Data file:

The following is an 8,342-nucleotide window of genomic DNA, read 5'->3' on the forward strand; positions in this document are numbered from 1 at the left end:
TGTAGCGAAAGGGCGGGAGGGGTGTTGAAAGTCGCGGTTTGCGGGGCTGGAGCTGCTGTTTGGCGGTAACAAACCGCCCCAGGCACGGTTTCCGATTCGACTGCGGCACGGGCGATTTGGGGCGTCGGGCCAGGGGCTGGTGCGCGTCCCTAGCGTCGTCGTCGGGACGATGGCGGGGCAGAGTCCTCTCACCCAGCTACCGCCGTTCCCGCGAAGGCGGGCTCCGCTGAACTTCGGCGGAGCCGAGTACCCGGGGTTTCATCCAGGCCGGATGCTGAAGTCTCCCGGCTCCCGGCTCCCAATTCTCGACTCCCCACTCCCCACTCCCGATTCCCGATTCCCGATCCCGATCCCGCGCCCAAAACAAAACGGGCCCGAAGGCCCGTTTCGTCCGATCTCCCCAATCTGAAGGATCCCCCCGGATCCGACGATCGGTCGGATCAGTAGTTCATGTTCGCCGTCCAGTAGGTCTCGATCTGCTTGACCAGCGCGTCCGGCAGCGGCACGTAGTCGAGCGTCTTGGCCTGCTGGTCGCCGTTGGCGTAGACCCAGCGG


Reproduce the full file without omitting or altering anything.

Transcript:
The following is an 8,342-nucleotide window of genomic DNA, read 5'->3' on the forward strand; positions in this document are numbered from 1 at the left end:
TGTAGCGAAAGGGCGGGAGGGGTGTTGAAAGTCGCGGTTTGCGGGGCTGGAGCTGCTGTTTGGCGGTAACAAACCGCCCCAGGCACGGTTTCCGATTCGACTGCGGCACGGGCGATTTGGGGCGTCGGGCCAGGGGCTGGTGCGCGTCCCTAGCGTCGTCGTCGGGACGATGGCGGGGCAGAGTCCTCTCACCCAGCTACCGCCGTTCCCGCGAAGGCGGGCTCCGCTGAACTTCGGCGGAGCCGAGTACCCGGGGTTTCATCCAGGCCGGATGCTGAAGTCTCCCGGCTCCCGGCTCCCAATTCTCGACTCCCCACTCCCCACTCCCGATTCCCGATTCCCGATCCCGATCCCGCGCCCAAAACAAAACGGGCCCGAAGGCCCGTTTCGTCCGATCTCCCCAATCTGAAGGATCCCCCCGGATCCGACGATCGGTCGGATCAGTAGTTCATGTTCGCCGTCCAGTAGGTCTCGATCTGCTTGACCAGCGCGTCCGGCAGCGGCACGTAGTCGAGCGTCTTGGCCTGCTGGTCGCCGTTGGCGTAGACCCAGCGG